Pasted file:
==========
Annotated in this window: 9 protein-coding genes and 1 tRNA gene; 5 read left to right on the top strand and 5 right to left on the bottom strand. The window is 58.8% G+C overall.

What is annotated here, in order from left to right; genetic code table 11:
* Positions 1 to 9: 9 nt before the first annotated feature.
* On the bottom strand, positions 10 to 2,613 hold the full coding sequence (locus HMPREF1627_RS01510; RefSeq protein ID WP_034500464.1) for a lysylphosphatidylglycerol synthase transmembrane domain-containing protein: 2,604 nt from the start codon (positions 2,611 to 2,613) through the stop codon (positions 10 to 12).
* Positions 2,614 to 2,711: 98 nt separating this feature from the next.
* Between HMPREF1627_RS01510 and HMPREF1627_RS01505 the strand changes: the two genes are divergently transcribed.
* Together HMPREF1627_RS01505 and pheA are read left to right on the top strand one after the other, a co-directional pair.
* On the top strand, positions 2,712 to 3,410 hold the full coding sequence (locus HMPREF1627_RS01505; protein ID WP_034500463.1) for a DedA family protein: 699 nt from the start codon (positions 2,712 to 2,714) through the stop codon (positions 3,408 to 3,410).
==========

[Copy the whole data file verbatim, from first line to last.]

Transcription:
Annotated in this window: 9 protein-coding genes and 1 tRNA gene; 5 read left to right on the top strand and 5 right to left on the bottom strand. The window is 58.8% G+C overall.

What is annotated here, in order from left to right; genetic code table 11:
* Positions 1 to 9: 9 nt before the first annotated feature.
* On the bottom strand, positions 10 to 2,613 hold the full coding sequence (locus HMPREF1627_RS01510; RefSeq protein ID WP_034500464.1) for a lysylphosphatidylglycerol synthase transmembrane domain-containing protein: 2,604 nt from the start codon (positions 2,611 to 2,613) through the stop codon (positions 10 to 12).
* Positions 2,614 to 2,711: 98 nt separating this feature from the next.
* Between HMPREF1627_RS01510 and HMPREF1627_RS01505 the strand changes: the two genes are divergently transcribed.
* Together HMPREF1627_RS01505 and pheA are read left to right on the top strand one after the other, a co-directional pair.
* On the top strand, positions 2,712 to 3,410 hold the full coding sequence (locus HMPREF1627_RS01505; protein ID WP_034500463.1) for a DedA family protein: 699 nt from the start codon (positions 2,712 to 2,714) through the stop codon (positions 3,408 to 3,410).